Ryan Harrison My blog, portfolio and technology related ramblings

C# - The Google Weather API


UPDATE - Google no longer offers a weather API. The url’s and code in this post will no longer function correctly

As you may or may not know Google has announced over the last couple of months that they plan to bring an end to a load of their services, perhaps the biggest being iGoogle.

Unfortunately one of the services they have already brought an end to is their weather API that I made of use of in this post

The code in the post now no longer works as the request URL is met with this error message

"404. That's an error"

I hope to post another update soon with examples on how to use alternative API’s.




This API will no longer function correctly as the API from Google is no longer available. The code is kept here for reference

You can obtain the current and forecast weather conditions in a user specified city with C# through the free weather API provided by Google. The main concept behind the API is to produce a URL, with a specified city, which then corresponds to an XML file that includes the weather forecast. Handily C# makes it easy to obtain this XML file, parse it, and finally print out the weather on a large variety of cities.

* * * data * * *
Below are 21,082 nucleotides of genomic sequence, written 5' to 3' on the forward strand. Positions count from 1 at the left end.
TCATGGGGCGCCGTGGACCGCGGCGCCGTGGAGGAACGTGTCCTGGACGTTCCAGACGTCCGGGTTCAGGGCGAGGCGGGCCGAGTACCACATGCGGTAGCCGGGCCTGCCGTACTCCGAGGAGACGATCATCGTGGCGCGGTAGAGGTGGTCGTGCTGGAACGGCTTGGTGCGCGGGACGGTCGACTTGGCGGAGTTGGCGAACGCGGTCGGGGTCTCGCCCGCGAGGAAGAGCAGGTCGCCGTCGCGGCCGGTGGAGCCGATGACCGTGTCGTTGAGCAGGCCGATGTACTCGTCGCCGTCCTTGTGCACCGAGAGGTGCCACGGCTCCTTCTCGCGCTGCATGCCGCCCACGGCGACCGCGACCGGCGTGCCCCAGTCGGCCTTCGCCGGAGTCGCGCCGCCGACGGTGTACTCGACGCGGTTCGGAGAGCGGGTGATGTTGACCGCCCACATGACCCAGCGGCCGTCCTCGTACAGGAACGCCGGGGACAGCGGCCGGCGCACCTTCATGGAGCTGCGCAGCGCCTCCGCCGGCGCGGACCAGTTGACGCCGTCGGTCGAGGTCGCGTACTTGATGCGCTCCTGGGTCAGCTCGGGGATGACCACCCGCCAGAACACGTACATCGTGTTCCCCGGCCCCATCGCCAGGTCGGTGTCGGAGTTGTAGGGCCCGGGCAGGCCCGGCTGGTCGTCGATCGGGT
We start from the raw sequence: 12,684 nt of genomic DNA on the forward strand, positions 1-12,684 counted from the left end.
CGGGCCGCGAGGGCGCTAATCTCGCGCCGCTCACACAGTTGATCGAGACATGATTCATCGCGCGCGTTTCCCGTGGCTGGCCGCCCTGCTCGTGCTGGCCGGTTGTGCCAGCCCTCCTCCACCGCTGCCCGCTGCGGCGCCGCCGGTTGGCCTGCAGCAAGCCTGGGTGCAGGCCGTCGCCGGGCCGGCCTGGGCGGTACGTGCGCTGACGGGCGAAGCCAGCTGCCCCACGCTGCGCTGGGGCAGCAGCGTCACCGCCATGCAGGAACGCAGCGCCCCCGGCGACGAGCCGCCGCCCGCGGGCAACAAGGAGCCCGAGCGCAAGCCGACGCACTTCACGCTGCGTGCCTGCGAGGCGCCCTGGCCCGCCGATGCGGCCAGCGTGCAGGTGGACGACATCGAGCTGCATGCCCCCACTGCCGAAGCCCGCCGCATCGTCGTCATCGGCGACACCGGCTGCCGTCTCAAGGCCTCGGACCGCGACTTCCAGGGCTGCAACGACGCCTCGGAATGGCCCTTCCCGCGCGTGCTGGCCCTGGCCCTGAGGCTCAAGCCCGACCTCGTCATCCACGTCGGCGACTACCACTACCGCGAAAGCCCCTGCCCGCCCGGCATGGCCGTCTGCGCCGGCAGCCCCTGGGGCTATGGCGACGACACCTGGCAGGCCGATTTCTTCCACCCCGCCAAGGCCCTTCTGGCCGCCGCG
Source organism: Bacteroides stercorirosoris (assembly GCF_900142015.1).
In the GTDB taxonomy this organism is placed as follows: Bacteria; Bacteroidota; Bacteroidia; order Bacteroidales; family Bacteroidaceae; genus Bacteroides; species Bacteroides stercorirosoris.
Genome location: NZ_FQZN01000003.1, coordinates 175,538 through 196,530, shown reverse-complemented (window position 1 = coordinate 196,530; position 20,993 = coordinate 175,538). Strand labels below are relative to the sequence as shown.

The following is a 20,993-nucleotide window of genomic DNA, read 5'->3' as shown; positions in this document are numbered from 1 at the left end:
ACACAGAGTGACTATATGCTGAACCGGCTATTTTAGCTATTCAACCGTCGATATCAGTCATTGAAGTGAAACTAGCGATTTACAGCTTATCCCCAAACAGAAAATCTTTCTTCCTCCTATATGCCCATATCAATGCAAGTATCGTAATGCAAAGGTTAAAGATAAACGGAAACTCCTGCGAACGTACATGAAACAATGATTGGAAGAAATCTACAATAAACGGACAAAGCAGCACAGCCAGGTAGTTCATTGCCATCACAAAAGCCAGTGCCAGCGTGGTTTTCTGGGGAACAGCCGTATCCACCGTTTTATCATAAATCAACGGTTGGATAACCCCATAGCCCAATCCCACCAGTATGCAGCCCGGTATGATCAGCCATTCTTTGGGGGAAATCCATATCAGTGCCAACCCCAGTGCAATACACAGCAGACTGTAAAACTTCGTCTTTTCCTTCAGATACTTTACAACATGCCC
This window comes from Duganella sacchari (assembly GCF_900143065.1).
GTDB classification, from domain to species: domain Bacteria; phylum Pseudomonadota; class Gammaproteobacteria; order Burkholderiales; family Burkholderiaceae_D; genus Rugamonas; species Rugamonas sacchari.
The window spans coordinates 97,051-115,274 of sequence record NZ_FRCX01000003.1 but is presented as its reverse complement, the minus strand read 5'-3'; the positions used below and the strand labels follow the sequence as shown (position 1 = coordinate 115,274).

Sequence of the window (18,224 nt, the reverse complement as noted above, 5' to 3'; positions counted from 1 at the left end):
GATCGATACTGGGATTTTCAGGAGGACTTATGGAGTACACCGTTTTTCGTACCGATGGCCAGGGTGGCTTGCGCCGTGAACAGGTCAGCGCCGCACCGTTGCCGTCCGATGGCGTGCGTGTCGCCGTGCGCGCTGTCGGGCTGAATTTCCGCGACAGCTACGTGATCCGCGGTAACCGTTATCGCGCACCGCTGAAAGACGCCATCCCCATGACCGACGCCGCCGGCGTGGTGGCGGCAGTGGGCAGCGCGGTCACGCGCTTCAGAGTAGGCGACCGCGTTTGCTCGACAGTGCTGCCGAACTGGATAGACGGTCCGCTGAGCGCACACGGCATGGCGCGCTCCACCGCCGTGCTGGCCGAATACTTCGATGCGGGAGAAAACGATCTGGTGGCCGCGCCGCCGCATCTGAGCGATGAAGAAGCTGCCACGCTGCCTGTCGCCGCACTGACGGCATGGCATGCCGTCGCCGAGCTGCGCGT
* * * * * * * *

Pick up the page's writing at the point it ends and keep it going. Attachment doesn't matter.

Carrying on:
The URL we will be using, and modifying is -

http://www.google.com/ig/api?weather=YOUR_CITY_NAME

For example -

http://www.google.com/ig/api?weather=London

will return an XML file with the weather for London.

Now in C#, we will start by creating a Conditions class that will simply contain a bunch of properties that represent the weather in the city at a point in time -

  
class Conditions  
{  
    public string City { get; set; }  
    public string Condition { get; set; }  
    public string TempF { get; set; }  
    public string TempC { get; set; }  
    public string Humidity { get; set; }  
    public string Wind { get; set; }  
    public string Day { get; set; }  
    public string High { get; set; }  
    public string Low { get; set; }  
}  

Now we will move on to the main Weather class that will hold two methods - GetCurrentConditions, and GetForecastConditions. The GetCurrentConditions method will return one Conditions object - representing the current day, and the GetForecastedConditions method will return a List of conditions - one for each day of the forecast. Before we begin, make sure to put the following using statement at the top of the file so that we can use the various classes and methods inside the System.Xml namespace -

  
using System.Xml;  

Now we can create the public static GetCurrentConditions method that takes one string parameter representing the city -

  
public static Conditions GetCurrentConditions(string city)  
{  
    Conditions cond = new Conditions();  
    XmlDocument doc = new XmlDocument();  
    XmlTextReader reader = null;

    try  
    {  
        reader = new XmlTextReader(string.Format("http://www.google.com/ig/api?weather={0}", city));  
        doc.Load(reader);